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Trust and Ethics October 19, 2013

Posted by cgreigmu06 in Security.

Trust:  The belief that someone or something is reliable, good, honest, effective, etc. [1]

Ethic:  The rules of behavior based on ideas about what is morally good and bad. [1]

When looking at both definitions you can see how each definition may or may not relate to each another, but it brings up the debate if you are an ethically good person can you also be a trusting person?  For me when applying this knowledge to the big picture a person who you can trust is more likely to have good ethical values.  This same idea can be applied to writers of computer code.  A computer code or application is more likely to be secure if the person or corporation is trusted and has morally good ethical behavior.

For individuals that are not trustworthy and or have ethically bad values knowing who does have morally good behavior and is trustworthy can be to their advantage.  It would be easier for untrusted individuals to hide virus, worms, etc. in a trustworthy computer code than for the untrustworthy person to publish their own code [2].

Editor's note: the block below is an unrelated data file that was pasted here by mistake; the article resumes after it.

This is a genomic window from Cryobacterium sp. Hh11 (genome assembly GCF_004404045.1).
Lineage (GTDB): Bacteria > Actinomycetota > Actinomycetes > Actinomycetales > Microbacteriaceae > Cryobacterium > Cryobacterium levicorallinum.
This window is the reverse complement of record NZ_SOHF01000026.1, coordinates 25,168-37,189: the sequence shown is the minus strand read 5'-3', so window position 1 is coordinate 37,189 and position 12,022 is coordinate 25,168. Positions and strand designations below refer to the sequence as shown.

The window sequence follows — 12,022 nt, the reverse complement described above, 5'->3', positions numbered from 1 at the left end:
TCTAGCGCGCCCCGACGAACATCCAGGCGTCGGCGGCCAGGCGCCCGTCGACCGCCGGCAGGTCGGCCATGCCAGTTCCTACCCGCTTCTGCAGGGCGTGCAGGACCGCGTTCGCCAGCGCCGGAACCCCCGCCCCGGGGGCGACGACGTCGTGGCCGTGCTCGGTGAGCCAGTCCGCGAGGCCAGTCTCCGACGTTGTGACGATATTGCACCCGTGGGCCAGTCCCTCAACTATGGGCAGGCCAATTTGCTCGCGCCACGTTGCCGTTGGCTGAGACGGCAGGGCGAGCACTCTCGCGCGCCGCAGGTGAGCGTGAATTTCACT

There is really no way to know that a code is truthful unless you know the code is trustworthy because you wrote it or you have gone line by line through the code and believe it to be trustworthy [3].  Whenever we as individuals use someone else’s code we hope that they have provided a code that is free from virus and is helpful to our overall goal.

Having code writers that can both be trusted and have morally good ethical values will make using someone else’s code, application, etc. a more enjoyable experiences for all users.  Stricter laws and better teaching of good behavior is a way to help prevent or control the threat of untrusted code [4].



[1] Online, http://www.merriam-webster.com/

[2] Hollander, Rachelle. Computing Ethics: Ethics Viewpoints Efficacies. Communications of the ACM. Mar2013, Vol. 56 Issue 3, p33-34. 2p.

[3] Thompson, K.I.. Reflections on trusting trust, Commun. ACM 27. H (Aug. 1984), 761-763.

[4] Lynch, Melody B, Why Employers Shouldn’t Rely Too Heavily on the Computer Fraud and Abuse Act to Enforce Violations of Computer Use Policies. Employee Relations Law Journal. Autumn2013, Vol. 39 Issue 2, p46-49. 4p.



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